Free Study Guide for The Glass Castle by Jeanette Walls|
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THE GLASS CASTLE NOTES BY JEANETTE WALLS
In exploring her father and her mother’s background together, Jeannette
reveals for us one of the reasons why Rex Walls may have become the eccentric
individual he was: the death of his little girl, Mary Charlene. This may
also have been a reason why her mother was so blasé about raising
children. Perhaps she was too hurt by the loss of this child to allow
herself to cling too much to any of the other three. Or maybe she was
just too self-absorbed.
This chapter opens with the kids sitting in a new car called the Green Caboose, because the Blue Goose had died. Mom and Dad have gone into a bar for “a little nip” and left the kids there alone. The girls are talking about whether they like moving around so much. Jeannette says she does and Lori says she does, too, but the reader is left with the impression that maybe she doesn’t enjoy it all that much. They count eleven places where they have lived, places where they unpacked all their things, before they lose track. They can’t remember the names of most of the towns or they what the houses looked like. Mostly Jeannette remembers the insides of cars. Jeannette wonders what would happen if they didn’t move around a lot to which Lori responds, “We’d get caught.”
Mom and Dad come out of the bar and bring each of the kids a beef jerky and a candy bar. Then they set off again with Dad driving and holding a brown bottle of beer with one hand. He takes a sharp turn, the door flies open, and Jeannette falls out of the car. She rolls along an embankment and comes to stop with the breath knocked out of her. She eventually pulls herself back up the embankment and sits down to wait for the return of her parents. She waits for what seems like such a long time and supposes that it is possible that Mom and Dad won’t come back for her. They might decide that she is like Quixote, the cat: a burden and a bother they can do without. So she gets up and begins walking back to the houses of the little town they had just left. Then, she becomes afraid that they might not find her there and returns to the spot where she fell out of the car.
Jeannette is in the process of scraping dried blood off her leg when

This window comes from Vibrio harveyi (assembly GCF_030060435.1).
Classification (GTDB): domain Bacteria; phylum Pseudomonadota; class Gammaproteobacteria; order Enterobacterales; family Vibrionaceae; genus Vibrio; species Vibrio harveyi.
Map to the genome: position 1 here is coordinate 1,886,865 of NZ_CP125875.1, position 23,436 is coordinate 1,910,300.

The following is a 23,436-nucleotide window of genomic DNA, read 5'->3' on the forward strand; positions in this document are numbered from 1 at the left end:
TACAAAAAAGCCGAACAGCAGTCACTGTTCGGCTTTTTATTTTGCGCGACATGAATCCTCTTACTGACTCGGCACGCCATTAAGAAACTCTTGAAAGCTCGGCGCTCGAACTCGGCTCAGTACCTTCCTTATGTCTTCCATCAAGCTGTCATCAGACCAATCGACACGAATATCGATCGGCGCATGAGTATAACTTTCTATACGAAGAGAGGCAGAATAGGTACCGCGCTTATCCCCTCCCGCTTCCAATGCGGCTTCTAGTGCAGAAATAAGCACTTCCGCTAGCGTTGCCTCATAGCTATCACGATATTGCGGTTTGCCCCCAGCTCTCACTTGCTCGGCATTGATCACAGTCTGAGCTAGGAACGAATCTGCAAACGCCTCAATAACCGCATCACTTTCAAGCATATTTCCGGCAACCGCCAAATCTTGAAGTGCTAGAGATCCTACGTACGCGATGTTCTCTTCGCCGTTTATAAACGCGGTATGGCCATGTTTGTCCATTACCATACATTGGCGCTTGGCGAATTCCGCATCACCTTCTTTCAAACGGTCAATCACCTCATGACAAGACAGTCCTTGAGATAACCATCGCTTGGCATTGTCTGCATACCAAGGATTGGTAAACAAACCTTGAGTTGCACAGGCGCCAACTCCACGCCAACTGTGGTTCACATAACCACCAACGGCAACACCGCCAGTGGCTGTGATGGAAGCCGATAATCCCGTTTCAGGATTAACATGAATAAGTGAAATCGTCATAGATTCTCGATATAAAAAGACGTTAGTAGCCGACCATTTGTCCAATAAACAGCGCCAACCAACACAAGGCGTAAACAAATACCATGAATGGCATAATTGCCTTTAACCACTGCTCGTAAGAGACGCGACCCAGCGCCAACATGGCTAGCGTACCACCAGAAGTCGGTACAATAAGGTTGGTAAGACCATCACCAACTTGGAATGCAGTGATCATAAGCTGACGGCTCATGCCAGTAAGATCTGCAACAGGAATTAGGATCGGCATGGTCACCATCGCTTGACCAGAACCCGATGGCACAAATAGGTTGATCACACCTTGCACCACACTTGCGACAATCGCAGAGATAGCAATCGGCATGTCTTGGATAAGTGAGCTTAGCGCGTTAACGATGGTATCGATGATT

she sees the Green Caboose returning. Dad jumps out, kneels down and tries
to give her a hug. However, Jeannette pulls away, explaining that she
thought they were going to leave her behind. Dad explains that they would
have been there sooner, but Brian was crying so hard trying to tell them
what happened that they didn’t know she was gone. Dad then begins to clean
up her face, telling her, “Damn, honey, you busted your snot locker pretty
good.” Jeannette has never heard a nose referred to in this way, and she
begins to laugh really hard. She gets back in the car telling everyone
in her family what Dad had said, and they all continue on, laughing together.
The story of Jeannette’s fall from the car is a metaphor of her parents’ benign abuse of their children, while at the same time, it’s an affirmation of their love for them. Concerned parents would have counted noses, would have realized something was wrong when the door of the car flew open, and would have looked in the back seat when Brian was crying too hard to talk. However, it took them just a little too long to realize Jeannette was gone. On the other side of the analysis of their behavior, the very fact that they eventually sped back to find her, the way Dad reassures Jeannette that they would never have left her behind, and the way they all laugh together over Dad’s silly description of a nose reaffirms that in spite of their inability to provide their children with more stability, they love them very much.
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Clapsaddle, Diane. "TheBestNotes on The Glass Castle".
. 09 May 2017